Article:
emma chan

"ANATOMY OF PLACES I CALLED HOME"

The roof of my childhood house was slathered with asphalt shingles. I say this because I don’t remember what color they were and I'm too embarrassed to admit it. I say this because I could have walked through rows and rows of slate-shingled houses and not known which house was mine, which is to say I didn't have a sense of a house being a home until I had lost it, until I was lost, and then it was too late to be sorry.1

Sometimes I think of memory as a fairytale-perfect home, tucked into the neck of a woods, in which my mother and I live happily together. At the end of a worn footpath through the pines, the kitchen teems with smells of sauteed mushroom heads and cedar sachets and library book spines. Both of us move warm and sluggish through our living rooms and neither of us grow up or grow old or start thinking of our bodies in terms of how long they have been decaying. Other times I think of memory as a receptacle for all the things I said but didn't mean, a mouth swelling sinister with the weight of its own teeth. But most times I feel like memory is a foggy windowpane I can press my cheek against, praying softly that in this memory we move out of our bodies and still never let go.2

My mother dreamed of me one day becoming an architect, of me mothering cookie-cutter fairytale houses with asphalt shingles. I did not know the words to tell her that every day I am carving out paper houses with my fists, that every day I am desperately discovering new words for myself in the hollow of my tongue, that every day I am scared of losing homes, of forgetting the ending to this fairy tale, of accidentally erasing it from my tongue, over and over and-- 3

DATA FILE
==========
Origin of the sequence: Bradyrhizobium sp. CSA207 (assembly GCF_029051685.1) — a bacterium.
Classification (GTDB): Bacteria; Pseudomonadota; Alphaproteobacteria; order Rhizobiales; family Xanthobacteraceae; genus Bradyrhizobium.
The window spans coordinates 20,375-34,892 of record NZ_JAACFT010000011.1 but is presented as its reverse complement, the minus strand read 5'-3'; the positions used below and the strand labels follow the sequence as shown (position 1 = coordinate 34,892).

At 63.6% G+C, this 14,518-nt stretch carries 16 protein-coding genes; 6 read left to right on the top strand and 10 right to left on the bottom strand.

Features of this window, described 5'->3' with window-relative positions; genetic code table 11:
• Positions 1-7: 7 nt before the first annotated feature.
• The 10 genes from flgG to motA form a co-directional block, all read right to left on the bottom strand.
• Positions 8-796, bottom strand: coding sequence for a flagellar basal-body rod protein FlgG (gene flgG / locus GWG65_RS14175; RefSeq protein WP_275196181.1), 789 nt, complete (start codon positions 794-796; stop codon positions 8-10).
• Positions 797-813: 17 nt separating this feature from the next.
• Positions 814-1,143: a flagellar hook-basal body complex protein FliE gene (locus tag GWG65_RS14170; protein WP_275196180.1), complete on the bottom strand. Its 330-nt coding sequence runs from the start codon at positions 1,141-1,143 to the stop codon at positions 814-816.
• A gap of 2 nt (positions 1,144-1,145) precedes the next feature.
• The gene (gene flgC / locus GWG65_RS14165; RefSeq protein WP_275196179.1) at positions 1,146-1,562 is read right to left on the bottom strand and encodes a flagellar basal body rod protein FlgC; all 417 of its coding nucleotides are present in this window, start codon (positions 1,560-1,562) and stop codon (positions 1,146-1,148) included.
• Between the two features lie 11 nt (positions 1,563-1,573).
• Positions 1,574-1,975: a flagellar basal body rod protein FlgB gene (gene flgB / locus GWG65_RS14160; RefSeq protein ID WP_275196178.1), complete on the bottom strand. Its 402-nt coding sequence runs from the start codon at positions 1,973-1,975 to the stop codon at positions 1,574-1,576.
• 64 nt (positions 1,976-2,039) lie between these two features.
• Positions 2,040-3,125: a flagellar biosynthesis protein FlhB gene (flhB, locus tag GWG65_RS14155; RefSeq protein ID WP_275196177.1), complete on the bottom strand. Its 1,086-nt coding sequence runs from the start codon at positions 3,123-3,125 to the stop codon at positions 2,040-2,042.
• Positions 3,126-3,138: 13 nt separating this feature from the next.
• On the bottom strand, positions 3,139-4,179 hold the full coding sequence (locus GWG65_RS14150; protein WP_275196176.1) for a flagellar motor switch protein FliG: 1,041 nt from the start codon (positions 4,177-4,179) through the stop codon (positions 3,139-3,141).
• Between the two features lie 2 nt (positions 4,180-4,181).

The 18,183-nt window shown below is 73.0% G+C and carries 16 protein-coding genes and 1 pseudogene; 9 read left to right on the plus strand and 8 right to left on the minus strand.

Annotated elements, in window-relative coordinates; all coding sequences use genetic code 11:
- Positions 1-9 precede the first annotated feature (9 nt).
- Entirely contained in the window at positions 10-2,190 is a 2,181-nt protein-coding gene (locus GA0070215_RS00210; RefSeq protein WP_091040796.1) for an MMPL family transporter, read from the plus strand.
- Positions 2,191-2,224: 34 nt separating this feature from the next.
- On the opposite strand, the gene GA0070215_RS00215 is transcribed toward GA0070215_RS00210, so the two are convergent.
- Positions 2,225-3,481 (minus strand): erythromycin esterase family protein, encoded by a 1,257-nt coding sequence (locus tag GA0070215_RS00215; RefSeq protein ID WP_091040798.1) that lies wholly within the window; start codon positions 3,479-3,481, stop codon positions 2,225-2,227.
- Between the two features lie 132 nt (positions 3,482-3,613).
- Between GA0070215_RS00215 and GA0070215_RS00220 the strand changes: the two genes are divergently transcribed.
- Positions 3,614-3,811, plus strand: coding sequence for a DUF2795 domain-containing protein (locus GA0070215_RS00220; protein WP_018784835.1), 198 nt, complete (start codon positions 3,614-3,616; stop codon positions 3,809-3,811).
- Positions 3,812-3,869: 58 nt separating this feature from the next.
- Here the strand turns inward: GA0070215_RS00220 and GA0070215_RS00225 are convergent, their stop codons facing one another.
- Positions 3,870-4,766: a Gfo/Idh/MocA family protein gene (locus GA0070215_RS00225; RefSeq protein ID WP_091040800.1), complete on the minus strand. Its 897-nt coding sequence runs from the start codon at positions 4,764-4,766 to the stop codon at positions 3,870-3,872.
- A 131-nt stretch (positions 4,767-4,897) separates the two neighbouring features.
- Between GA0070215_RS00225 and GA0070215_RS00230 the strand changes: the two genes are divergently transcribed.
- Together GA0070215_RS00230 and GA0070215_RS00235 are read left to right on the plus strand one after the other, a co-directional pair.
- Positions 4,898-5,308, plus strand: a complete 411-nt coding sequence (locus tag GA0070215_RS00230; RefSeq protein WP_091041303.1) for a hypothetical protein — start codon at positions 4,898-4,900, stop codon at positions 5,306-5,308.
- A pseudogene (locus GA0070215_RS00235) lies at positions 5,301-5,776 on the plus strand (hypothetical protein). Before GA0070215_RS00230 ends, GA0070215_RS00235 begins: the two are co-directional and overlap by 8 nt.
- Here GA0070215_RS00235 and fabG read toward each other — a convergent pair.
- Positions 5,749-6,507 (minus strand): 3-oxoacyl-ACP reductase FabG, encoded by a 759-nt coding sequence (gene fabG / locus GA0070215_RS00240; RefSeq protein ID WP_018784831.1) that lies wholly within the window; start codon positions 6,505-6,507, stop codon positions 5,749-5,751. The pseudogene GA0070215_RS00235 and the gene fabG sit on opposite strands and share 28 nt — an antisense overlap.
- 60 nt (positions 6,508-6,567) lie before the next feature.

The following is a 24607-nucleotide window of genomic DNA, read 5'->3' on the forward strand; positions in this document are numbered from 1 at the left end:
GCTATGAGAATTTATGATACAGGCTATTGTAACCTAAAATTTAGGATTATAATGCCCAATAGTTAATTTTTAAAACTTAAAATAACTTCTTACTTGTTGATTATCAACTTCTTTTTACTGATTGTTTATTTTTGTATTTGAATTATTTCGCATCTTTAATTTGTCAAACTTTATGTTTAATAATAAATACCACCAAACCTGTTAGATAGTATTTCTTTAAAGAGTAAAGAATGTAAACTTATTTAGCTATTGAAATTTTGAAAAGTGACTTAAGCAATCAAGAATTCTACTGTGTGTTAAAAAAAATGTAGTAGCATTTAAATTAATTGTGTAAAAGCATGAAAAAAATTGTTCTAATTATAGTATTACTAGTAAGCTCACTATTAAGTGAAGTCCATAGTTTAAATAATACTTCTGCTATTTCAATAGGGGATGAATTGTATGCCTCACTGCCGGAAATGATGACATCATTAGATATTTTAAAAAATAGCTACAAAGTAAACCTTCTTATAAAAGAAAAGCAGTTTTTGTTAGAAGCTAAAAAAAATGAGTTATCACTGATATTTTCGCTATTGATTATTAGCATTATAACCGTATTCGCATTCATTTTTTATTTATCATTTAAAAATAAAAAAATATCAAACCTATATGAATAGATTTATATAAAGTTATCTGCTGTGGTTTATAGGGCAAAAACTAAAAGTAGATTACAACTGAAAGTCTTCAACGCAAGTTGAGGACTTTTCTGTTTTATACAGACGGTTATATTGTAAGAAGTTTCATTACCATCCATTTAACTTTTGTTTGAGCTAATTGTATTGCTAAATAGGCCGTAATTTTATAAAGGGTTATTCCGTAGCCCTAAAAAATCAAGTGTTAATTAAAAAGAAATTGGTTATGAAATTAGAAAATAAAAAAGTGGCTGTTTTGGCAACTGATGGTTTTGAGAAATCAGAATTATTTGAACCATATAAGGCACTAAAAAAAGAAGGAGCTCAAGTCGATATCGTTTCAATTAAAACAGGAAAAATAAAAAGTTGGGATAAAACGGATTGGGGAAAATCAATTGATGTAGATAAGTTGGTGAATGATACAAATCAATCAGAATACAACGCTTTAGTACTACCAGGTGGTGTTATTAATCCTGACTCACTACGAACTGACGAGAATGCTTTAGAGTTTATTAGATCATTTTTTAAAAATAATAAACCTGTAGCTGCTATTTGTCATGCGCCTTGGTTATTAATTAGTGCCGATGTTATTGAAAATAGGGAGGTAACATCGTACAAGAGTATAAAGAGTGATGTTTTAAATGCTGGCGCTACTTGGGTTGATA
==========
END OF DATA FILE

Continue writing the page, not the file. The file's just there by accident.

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1This childhood memory should start with my mother’s body but I don't know how, so I'm starting with my throat. Because to cut things off at the root is to pretend that talking about the past can stop the future in its tracks. Read: air moves through the larynx into the trachea and passes into myth, leaving me voiceless every time. Every time I tell this story I imagine rings of cartilage collapsing, splintering into what we once were and could be once again. Read: every fairy tale is constructed in the past tense, speaks of those who have already been lost to the grip of time, serrating itself silently into our throats. So when I say this is how it was I really mean this is what I wish I knew, forgive me.

2 It sounds like a fairy tale: once upon a time, I realized that a body is a home, too. That bodies can grow shingles, too. That some people, like my mother, move out and never return.

3 I know that there will come a day when my hands will wander across my body like daylight breaking across an open road. I know that someday my fingers will be homeless in the same way that I am separated from both the past and future tenses. I am still trying to understand that lost is not a bad thing to be, a word suspended in the space between two open mouths, a pair of lips burning cold against a closed window.

Emma Chan is a high school student who believes in the transformative and healing power of words. She serves as the Editor-In-Chief of The Hearth Magazine, a mental-health focused teen publication. When she's not writing or reading, you can find her wistfully contemplating the meaning of life and what she should have for dinner.

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